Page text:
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LA’s Celebrate Israel Festival Rewind

main_israelfestivalYom Ha’Atzmaut, Israel’s independence day, is my favorite holiday and the inspiration for the best thing that happens in Los Angeles all year long: the Celebrate Israel Festival! Annually, the Israeli American Council (IAC) teams with other Jewish organizations and sponsors to throw a massive celebration of all things Israel.

This year, 20,000 (!) people came together to celebrate Israel. The organizers’ creativity never ceases to amaze. Camels and carnivals and gaga, oh my! Feel free to vicariously attend through me.

“The Celebrate Israel Walk” kicked off the day. So many people came out to sing and dance down LA’s streets, clothed in blue-and-white wear and Israeli flags.

walk for israel 2014Never one to pass up an opportunity to dress in themed attire, especially when it comes to Israel, my friend Miri and I expertly demonstrate Israel Swag Style.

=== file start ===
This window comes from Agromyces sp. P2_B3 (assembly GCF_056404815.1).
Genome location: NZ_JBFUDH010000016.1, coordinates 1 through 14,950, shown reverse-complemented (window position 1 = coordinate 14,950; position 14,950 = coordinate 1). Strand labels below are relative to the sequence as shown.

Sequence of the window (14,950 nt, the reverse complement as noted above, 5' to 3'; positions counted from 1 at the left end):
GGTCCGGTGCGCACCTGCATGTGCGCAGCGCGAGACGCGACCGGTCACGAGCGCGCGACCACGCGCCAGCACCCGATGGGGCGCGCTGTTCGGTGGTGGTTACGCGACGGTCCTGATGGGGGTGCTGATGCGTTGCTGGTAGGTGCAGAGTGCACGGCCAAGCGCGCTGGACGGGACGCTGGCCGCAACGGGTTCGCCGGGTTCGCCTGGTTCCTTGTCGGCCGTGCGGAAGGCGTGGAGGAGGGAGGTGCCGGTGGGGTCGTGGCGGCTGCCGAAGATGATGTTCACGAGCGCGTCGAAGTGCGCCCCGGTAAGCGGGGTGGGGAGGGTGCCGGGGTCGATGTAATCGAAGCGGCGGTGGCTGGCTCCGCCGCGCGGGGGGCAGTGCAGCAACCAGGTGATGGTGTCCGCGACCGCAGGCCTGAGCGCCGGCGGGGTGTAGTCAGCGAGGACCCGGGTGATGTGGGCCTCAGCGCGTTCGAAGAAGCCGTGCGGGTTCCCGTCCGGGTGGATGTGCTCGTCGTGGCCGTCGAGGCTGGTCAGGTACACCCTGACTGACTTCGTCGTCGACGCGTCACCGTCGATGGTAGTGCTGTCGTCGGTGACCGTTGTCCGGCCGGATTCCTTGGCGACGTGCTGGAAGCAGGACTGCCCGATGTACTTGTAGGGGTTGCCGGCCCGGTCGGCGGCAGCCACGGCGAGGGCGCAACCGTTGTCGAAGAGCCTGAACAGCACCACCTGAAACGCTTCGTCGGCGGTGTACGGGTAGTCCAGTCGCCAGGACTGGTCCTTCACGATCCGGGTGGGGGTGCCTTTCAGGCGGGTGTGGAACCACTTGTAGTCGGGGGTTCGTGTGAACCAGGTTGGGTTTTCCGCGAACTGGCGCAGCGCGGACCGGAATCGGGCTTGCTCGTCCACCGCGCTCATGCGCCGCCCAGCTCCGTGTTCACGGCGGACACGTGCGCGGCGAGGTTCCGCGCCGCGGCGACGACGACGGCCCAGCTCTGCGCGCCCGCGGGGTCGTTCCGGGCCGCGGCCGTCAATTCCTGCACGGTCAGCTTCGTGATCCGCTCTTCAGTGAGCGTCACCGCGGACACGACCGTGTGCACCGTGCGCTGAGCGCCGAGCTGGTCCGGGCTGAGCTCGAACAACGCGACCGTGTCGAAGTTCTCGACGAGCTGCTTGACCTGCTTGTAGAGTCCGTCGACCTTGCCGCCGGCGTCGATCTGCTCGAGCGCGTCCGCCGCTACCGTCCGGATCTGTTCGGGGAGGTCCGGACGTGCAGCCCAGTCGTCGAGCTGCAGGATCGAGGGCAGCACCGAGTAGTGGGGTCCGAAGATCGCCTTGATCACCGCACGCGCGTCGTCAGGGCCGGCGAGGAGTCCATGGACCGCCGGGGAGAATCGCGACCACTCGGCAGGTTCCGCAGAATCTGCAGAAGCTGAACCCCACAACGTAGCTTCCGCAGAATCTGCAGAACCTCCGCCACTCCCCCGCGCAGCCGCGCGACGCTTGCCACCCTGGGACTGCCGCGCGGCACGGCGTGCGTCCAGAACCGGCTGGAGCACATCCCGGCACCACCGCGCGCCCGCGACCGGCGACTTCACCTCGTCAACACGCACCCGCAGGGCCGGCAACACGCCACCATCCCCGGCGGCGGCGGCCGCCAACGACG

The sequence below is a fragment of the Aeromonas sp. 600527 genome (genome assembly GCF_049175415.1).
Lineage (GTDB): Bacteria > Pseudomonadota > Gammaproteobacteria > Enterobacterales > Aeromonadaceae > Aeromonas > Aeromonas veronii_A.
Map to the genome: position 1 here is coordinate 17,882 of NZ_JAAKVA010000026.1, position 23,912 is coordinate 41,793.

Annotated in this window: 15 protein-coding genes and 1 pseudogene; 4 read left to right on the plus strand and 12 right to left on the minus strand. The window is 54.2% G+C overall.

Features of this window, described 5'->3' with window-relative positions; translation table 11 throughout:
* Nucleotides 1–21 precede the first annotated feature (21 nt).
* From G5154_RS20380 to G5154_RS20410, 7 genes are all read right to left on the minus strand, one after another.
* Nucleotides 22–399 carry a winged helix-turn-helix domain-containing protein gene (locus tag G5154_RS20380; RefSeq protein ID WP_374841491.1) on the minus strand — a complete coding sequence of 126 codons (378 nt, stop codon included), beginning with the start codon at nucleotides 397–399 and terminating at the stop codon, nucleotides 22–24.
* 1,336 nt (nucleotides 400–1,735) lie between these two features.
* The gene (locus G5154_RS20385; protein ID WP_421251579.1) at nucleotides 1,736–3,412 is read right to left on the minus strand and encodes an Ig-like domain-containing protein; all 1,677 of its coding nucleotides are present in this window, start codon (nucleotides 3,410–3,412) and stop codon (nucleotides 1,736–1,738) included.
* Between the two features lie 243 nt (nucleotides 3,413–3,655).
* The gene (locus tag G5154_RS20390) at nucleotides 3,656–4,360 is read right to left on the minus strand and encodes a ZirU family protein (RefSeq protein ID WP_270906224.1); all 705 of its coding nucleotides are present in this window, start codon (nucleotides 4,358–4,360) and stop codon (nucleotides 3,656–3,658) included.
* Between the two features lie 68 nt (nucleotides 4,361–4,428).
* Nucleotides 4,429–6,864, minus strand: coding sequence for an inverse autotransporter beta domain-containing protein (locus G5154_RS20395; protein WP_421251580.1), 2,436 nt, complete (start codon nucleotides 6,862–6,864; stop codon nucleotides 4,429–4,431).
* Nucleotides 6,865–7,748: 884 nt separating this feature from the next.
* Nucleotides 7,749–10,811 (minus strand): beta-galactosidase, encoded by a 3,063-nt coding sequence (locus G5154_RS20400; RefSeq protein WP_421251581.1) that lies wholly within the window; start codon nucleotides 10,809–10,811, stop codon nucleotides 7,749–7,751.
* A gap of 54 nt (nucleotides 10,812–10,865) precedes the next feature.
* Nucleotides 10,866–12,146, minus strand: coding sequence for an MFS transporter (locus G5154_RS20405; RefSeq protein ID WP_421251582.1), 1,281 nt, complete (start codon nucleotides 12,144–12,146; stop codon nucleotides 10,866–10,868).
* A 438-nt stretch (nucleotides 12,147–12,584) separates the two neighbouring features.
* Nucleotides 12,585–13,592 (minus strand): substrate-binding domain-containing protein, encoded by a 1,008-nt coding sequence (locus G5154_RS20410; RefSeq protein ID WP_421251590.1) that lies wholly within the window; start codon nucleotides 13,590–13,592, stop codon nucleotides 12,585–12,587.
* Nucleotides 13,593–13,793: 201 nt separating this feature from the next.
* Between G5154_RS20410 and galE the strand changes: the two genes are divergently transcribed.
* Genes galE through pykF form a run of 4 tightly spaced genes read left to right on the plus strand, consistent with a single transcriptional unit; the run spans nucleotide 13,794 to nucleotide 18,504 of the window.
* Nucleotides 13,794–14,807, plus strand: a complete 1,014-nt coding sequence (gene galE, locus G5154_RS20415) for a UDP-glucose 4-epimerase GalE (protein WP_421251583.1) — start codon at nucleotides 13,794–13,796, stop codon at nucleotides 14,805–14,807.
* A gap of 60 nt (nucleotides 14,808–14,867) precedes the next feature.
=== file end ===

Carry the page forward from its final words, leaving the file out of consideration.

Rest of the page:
israel swag
Get the look! (Clockwise) Miri giddily grabs “I Heart Israel” sunglasses and bracelets, and plenty of flags to wave and share. I glamorize with blue and white eye makeup.
(**Important: Go heavy on the blue and silver glitter. You’ll know you’re wearing enough when a trail of sparkles follows you wherever you go and sticks to everyone you hug.)
Miri and I show off our “I Heart Israel” temporary tattoos…totally kosher!

Rinat, the star of a popular Israeli children’s show, performed to an enthusiastic group of yeladim (kiddos).

Rinat performsHuge roller coasters and moon bounces, tons of carnival games and artists, Jewish organizations representing the whole of Jewish life, Israeli food and ice cream, drum circles, Israeli scouts, arts and crafts, and sooooo much more. I spent the entire day in the sunshine exploring and celebrating Israel.

(Clockwise) An airshow just for us(!); Gaga, a popular Israeli game
you might remember from summer camp; a camel contentedly smiling between rides;
a sea salt box replaced your ordinary sandbox to teach kids about the Dead Sea;
and the Moroccan tent provided a shady place to rest.

For the grand finale, The Idan Raichel Project performed. Famous for fusing all the sounds of Israel, thousands danced and waved Israeli flags, creating a blue-and-white sea for as far as the eye could see.